Mr. McDermott told reporters that business and the Tories “are being hypocritical if they expect everybody else to join in their anthem.”He said he came to the conference because Louis Laberge, president of the Quebec Federation of Labor, who has been criticized in labor circles for his chumminess with the Prime Minister, was more conciliatory in his approach than other union leaders. He said afterward that “Mr. Mulroney has done a wonderful job finding out what people want. . . . I’ve been seduced by the open mind of Mr. Mulroney.” There was more of a consensus among businessmen, especially when it came to their admiration for U.S. economic policies.

John Bulloch, president of the Canadian Federation of Independent Business, argued that Canada should follow the lead of the United States in loosening controls on business rather than adopting the interventionist style common in Europe, where ”t’s easier to get a divorce than fire an employee.” He said the United States created more jobs last year than all Europe in the past 10 years. ”e have to compete with the Americans or slide into oblivion.” Edward Newall, chairman of Du Pont Canada Inc., praised the Prime Minister for his meeting earlier in the week with President Ronald Reagan and said lower trade barriers would be ”he single biggest step you can take to create new jobs.” Exports account for 3 million jobs in Canada, he said, and if Canada’s share of world trade had not dipped from 5 per cent to 3 per cent in recent years, ”e’d have no unemployment.”

Despite Mr. Mulroney’s efforts to stimulate a more lively debate, few of the presentations went beyond standard prepared speeches, provoking an angry response from Madeleine Delaney-Leblanc, head of the New Brunswick advisory council on the status of women. “I got somewhat the feeling that I was attending a long list of monologues falling on deaf ears,”she complained to the conference, adding that the concerns of women were being buried in all the talk of abstract economic issues. “I would have liked to have heard some new things.”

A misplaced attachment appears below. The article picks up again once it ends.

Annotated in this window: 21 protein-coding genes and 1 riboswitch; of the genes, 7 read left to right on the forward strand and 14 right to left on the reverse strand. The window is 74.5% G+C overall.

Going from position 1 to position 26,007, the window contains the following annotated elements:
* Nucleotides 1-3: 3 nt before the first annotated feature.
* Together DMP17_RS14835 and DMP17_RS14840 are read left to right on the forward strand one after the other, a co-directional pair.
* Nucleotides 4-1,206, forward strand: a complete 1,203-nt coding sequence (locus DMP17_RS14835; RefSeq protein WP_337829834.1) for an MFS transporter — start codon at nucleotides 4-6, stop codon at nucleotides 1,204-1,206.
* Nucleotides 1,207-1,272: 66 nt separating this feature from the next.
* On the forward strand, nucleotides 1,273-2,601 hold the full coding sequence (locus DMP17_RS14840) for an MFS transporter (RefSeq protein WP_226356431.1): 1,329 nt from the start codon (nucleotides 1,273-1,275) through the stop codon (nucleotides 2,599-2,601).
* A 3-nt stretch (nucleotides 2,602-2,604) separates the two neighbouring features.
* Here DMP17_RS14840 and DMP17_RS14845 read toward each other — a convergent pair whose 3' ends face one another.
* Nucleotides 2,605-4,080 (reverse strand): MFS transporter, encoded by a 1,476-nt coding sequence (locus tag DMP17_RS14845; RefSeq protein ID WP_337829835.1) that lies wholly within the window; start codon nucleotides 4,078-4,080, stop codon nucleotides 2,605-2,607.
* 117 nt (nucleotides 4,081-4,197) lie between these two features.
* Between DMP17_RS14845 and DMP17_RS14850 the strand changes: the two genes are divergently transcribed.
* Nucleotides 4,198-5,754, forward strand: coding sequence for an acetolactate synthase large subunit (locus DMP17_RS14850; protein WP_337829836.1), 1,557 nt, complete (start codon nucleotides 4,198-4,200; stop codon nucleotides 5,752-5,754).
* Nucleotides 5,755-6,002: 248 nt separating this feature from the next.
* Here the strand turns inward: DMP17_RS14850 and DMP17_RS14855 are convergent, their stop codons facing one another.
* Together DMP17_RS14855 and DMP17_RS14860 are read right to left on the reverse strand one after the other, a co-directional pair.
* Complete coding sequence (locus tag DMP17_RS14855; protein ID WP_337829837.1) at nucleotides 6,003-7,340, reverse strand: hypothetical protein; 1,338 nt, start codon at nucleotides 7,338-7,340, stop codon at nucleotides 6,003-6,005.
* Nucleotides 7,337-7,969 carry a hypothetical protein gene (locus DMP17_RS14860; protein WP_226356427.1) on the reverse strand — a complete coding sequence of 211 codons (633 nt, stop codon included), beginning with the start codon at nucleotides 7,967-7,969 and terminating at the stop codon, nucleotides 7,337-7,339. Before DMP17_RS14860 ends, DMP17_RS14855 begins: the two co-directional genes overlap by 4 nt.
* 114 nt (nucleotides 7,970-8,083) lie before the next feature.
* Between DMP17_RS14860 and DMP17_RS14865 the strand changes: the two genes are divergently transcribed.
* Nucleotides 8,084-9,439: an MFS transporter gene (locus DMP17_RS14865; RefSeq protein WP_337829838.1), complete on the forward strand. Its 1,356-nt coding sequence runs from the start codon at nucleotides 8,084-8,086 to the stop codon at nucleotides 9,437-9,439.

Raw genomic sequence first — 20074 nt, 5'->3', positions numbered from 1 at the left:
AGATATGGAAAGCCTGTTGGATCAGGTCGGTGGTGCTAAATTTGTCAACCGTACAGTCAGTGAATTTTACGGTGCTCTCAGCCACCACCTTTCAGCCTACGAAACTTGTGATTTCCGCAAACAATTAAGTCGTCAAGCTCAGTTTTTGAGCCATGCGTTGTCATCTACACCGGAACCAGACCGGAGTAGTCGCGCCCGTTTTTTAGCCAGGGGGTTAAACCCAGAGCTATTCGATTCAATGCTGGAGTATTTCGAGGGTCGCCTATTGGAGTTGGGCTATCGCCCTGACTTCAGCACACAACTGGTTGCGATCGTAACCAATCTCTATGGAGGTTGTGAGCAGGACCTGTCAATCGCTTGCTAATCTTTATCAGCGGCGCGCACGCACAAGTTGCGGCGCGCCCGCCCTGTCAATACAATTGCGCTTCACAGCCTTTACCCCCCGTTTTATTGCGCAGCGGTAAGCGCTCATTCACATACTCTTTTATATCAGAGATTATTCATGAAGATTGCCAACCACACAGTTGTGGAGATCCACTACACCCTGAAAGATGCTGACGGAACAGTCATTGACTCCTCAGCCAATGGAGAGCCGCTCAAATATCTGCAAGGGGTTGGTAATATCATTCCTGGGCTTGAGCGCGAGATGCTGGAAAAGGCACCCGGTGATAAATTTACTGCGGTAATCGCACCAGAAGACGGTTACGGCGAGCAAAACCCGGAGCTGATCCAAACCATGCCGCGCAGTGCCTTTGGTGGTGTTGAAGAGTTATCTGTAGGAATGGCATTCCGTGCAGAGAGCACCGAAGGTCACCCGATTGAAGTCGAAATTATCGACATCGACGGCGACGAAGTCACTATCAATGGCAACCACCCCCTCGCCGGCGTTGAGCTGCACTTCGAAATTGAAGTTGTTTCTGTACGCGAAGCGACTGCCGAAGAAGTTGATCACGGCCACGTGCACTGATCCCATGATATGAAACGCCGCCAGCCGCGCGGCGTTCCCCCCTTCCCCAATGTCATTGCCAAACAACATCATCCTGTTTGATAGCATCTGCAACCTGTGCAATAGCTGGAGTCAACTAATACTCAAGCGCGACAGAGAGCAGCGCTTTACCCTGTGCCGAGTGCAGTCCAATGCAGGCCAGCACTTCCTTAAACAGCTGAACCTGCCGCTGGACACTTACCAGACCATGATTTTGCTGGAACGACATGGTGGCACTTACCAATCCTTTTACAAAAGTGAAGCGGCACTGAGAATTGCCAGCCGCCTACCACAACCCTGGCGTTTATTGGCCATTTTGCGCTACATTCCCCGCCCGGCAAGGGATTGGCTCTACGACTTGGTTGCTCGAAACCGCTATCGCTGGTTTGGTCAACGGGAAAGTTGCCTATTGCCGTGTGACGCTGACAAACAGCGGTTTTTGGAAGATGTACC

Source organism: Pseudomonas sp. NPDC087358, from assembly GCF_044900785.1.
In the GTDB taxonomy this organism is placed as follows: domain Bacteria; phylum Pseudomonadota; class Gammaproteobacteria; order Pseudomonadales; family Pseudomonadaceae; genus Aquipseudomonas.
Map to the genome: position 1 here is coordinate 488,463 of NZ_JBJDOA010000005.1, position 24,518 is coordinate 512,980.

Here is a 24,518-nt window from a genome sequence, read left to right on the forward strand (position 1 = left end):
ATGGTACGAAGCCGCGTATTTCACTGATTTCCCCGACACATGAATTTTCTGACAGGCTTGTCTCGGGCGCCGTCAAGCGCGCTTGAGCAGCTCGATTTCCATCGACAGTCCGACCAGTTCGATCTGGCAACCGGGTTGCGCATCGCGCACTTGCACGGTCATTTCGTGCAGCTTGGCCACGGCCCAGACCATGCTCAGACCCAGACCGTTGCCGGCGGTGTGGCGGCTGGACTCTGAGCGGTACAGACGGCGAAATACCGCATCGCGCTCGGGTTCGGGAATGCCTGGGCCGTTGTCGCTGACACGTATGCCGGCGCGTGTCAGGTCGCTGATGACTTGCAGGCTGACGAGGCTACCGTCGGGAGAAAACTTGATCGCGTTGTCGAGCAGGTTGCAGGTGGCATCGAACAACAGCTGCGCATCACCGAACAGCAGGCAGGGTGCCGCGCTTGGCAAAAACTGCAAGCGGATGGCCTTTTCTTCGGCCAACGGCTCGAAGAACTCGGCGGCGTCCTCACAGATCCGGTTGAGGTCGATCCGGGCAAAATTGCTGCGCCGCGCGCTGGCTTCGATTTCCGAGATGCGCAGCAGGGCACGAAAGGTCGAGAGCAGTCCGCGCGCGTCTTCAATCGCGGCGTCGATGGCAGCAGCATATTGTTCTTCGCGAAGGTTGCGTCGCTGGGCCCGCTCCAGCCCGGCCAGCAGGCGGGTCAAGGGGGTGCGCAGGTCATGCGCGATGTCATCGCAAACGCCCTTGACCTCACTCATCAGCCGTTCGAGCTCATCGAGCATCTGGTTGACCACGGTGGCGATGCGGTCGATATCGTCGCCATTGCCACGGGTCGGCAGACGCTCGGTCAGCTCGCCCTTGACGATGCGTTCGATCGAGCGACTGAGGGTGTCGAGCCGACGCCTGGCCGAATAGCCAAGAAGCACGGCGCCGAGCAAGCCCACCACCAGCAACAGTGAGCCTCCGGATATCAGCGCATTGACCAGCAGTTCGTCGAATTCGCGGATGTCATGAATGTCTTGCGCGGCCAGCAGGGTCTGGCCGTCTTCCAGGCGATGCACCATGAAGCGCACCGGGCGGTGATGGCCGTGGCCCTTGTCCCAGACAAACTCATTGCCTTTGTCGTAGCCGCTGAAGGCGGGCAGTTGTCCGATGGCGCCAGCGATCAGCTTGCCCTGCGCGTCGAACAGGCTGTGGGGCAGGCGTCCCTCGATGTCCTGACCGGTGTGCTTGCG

Unemployed Montrealer Andre Marcoux, 23, gave an emotional speech about the plight of the jobless and their despair at having no security. “I feel I’m in a straitjacket. . . . We’ve been asked to sacrifice ourselves for many years now.” Mr. Marcoux, who has been living on unemployment insurance payments of $118 a week since October, said he was invited to the conference at Government expense because he was known through volunteer work he had been doing in community radio programming. He said he did not know by the end of the first day if the conference would produce concrete results. ”’m here, ” he said of his own role, ”ut there’s a million (unemployed) people who could be here.” Ms Hosek warned that a lower federal deficit andfree trade¬†with the United States would hurt women more than men. She said the highest-paying jobs for women are in the public sector and that women – predominantly immigrants – constitute most of the work force in industries such as textiles and¬†footwear, which are vulnerable to free trade. ”he women’s economy is not the same as that of men,” she said.